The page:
The Benefits of Healthy School Start Time Policy for Teens and Beyond

Editor's Note: This post is part of this year’s “Back to School” series in which our experts and guest authors discuss the need to support the health and well-being of youth as they return to school. For more, follow our hashtag #PolicyLabGoesBacktoSchool on Twitter.



This fall, California will implement the first statewide school start times policy. C.A. Senate Bill 328, passed in 2019, requires high  schools to start no earlier than 8:30 a.m. and middle schools no earlier than 8:00 a.m. As other regions consider this policy, it is important to understand the science behind healthy school start times, and how this policy benefits not only adolescents, but also parents and caregivers, teachers, and communities.

The Science of School Start Times

Sleep is not optional, and adolescents have a biological need of 8.5 to 9.25 hours of sleep per night. However, in the U.S., 75% of adolescents are only getting 7 hours or less of sleep per night. Insufficient sleep impacts every aspect of functioning and well-being, including mood, behavior, learning, attention, risk taking and weight status. One of the most significant factors contributing to insufficient adolescent sleep is early school start times.

As sleep psychologists, parents often tell us that if their child just turned off their phone, they would have no problem falling asleep or waking up. However, that is not always true for teens due to our circadian rhythm, or internal clock. 

Our internal clocks run on a 24.2-hour day, thus we are constantly working to keep our internal clocks on schedule (e.g., with meals and routines). But the strongest cues for our internal clock are light and dark. Evening darkness cues our brain to make melatonin, a naturally produced hormone that prepares our body for sleep. Bright light in the morning cues our brain to stop making melatonin and wake up. 

Biology plays an important role in setting teens’ internal clocks. When kids go through puberty, their hormones change, including melatonin. We know that the timing of the melatonin release moves 1 to 2 hours later during puberty. This delay makes it difficult for teens to fall asleep early enough to get the sleep they need before having to wake for an early school start time. In addition, teens are asked to wake up, often get behind the wheel of a car, and be awake enough to learn when they are at the physiological peak of sleepiness.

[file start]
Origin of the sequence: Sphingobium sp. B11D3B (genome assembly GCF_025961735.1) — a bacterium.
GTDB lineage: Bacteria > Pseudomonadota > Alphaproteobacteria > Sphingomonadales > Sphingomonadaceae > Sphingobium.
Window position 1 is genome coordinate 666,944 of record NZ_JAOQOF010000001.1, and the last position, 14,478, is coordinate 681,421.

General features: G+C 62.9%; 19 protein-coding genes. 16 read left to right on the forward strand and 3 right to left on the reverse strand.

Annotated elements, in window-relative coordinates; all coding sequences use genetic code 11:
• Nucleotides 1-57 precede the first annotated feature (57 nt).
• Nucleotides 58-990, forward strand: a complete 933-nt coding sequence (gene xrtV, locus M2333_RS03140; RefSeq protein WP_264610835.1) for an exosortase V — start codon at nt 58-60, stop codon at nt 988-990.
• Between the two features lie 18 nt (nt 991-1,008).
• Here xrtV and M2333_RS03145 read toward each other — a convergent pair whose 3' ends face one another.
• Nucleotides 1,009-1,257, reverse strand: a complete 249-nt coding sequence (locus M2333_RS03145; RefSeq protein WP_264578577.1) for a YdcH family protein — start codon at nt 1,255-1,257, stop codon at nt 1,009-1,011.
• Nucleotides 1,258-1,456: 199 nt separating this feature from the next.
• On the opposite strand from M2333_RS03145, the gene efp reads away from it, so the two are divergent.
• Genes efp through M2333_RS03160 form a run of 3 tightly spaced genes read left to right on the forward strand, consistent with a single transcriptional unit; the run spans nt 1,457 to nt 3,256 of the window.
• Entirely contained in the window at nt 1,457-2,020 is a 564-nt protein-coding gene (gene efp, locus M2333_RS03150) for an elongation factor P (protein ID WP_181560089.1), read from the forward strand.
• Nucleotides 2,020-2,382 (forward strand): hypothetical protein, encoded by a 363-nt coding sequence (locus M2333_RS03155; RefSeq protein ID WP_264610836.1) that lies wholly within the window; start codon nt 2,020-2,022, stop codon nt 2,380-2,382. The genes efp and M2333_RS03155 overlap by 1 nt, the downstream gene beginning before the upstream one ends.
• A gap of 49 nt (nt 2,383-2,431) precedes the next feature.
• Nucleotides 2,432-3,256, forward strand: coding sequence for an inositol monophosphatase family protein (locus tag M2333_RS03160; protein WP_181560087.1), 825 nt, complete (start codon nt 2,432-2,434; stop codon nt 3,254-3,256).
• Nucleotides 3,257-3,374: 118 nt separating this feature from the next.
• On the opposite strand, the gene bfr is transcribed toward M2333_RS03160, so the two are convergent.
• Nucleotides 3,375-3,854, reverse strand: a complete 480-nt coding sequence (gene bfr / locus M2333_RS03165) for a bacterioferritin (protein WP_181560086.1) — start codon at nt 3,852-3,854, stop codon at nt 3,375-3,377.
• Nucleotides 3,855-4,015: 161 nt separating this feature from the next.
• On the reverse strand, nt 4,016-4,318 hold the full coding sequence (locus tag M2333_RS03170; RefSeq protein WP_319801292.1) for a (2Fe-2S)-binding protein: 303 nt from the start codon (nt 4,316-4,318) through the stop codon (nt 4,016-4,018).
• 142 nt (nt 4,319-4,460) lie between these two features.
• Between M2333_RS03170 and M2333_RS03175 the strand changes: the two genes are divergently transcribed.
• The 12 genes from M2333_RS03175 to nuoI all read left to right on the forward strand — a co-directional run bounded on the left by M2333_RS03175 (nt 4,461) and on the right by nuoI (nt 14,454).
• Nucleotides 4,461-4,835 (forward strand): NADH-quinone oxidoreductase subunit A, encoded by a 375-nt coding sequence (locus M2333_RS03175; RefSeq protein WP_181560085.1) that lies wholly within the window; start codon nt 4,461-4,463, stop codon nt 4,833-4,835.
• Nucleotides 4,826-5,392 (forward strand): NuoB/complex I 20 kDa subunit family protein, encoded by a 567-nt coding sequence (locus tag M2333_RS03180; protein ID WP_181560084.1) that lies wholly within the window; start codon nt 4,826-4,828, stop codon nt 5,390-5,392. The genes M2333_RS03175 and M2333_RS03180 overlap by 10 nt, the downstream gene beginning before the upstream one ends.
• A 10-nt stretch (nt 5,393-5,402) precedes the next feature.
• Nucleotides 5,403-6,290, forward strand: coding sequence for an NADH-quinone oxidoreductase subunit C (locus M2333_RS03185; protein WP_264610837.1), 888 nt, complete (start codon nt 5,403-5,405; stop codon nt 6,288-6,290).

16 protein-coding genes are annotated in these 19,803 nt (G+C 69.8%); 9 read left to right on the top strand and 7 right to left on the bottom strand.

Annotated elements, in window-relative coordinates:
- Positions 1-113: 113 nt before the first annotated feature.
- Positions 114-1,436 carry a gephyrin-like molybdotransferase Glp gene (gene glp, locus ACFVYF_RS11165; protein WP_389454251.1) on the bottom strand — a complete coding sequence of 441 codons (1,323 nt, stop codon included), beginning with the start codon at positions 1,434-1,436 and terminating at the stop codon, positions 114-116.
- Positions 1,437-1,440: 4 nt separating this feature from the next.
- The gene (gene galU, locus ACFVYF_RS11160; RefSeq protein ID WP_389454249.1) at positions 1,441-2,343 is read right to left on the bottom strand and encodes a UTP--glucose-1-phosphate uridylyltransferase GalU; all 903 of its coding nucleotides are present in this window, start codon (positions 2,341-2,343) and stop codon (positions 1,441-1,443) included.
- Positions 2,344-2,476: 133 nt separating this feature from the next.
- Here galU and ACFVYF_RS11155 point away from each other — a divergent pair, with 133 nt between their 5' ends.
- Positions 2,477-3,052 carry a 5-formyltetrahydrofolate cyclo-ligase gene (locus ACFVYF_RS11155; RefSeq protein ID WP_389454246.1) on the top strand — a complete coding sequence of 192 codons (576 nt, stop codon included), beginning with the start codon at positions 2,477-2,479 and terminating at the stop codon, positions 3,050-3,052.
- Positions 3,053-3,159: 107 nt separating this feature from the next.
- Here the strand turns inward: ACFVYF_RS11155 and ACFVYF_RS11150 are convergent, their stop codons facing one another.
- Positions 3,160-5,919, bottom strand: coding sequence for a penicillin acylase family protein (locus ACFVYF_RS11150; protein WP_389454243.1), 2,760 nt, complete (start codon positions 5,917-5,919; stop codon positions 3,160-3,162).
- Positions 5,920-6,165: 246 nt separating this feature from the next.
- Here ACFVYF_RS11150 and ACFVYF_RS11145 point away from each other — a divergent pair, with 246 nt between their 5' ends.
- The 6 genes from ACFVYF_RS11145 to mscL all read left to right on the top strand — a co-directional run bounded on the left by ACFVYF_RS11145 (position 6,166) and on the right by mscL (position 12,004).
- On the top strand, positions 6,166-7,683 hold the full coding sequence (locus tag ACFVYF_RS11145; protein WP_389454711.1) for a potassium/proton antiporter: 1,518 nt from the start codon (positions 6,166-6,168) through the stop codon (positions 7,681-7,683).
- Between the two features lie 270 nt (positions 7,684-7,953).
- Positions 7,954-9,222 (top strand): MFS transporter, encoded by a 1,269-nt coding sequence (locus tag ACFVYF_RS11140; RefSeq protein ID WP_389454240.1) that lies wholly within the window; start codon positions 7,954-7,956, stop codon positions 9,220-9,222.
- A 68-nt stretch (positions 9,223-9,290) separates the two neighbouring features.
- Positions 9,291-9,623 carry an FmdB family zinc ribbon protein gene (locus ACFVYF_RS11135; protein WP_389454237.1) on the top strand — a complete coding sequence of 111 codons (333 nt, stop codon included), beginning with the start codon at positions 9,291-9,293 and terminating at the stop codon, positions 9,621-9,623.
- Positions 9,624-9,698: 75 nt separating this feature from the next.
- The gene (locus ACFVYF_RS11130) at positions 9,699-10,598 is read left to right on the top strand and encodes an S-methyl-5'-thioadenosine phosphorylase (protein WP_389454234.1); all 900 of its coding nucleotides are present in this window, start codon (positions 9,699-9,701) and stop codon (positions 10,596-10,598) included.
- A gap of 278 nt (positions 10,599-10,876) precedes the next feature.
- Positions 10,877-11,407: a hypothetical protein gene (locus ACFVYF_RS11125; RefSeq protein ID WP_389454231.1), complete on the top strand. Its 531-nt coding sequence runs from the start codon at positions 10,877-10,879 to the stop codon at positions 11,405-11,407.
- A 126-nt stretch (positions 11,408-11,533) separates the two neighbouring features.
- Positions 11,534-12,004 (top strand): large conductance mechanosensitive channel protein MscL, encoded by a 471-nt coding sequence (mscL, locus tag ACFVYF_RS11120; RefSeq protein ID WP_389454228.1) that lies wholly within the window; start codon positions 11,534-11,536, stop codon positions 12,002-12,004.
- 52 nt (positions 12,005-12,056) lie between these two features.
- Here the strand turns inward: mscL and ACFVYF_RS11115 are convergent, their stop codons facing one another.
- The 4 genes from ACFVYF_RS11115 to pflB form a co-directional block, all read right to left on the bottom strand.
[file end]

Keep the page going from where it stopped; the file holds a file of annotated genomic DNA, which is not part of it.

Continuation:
Because of the science, the American Academy of Pediatrics recommended in 2014 that middle and high schools start no earlier than 8:30 a.m. This recommendation has been supported by almost all major medical and psychiatry societies, as well as educational groups that include teachers, caregivers and school nurses. Yet the majority of middle and high schools in the U.S. do not follow this guideline.

Healthy School Start Times Benefit More Than Just Students

Following the implementation of healthy school start times, studies have shown adolescents not only get more sleep, but have better attendance, academic outcomes and graduation rates. In addition, students report less depression, caffeine use, and drowsy driving, and fewer teen motor vehicle crashes are reported.

However, adolescents live within a complex system, which includes elementary school-aged students, parents and teachers. When middle and high school start times are delayed, it is common for elementary school start times to be moved earlier. Families often worry about the negative impact this will have on younger students, but most elementary school-aged students are pre-pubertal and can adjust their bedtimes earlier to accommodate the earlier start time. Research studies show that this shift in both bedtimes and wake times for elementary school students has no negative impact on daytime functioning.

The benefits of healthy school start times extend to parents and teachers as well. Recent studies have found that teachers and parents of middle and high school students reported increased sleep duration and improved daytime functioning for themselves when school start times were moved later. Elementary school parents and teachers reported no changes in sleep duration or daytime functioning following the implementation of earlier elementary school start times. 

As clinicians, researchers and parents, we understand that this policy change may impact families and communities, with concerns about caregiving, transportation and work schedules. Some school districts would also need to address changes to bus schedules, extracurricular activities and before/after school care. However, as outlined by the Pennsylvania Joint State Government Commission, there are solutions for these perceived challenges, and districts across the country have found ways to address the needs of communities. 

Preparing to implement a new school start time requires partnerships and collaborative problem solving among the school district, teachers, families and community members. In addition, the Start School Later organization has resources to help communities think through and advocate for the equitable implementation of this policy change.

In the same way you have to breathe and eat, you have to sleep. Changing school start times is not coddling students, but setting them up for success by giving them the best chance to learn and succeed before they go off into the world. As Philadelphia and other cities and regions consider making this change, it will be important to engage parents, families, teachers, and other local community members in discussing the science—and benefits—of changing school start times.



Dr. Lisa Meltzer is a Professor of Pediatrics at National Jewish Health and Professor of Family Medicine at the University of Colorado School of Medicine.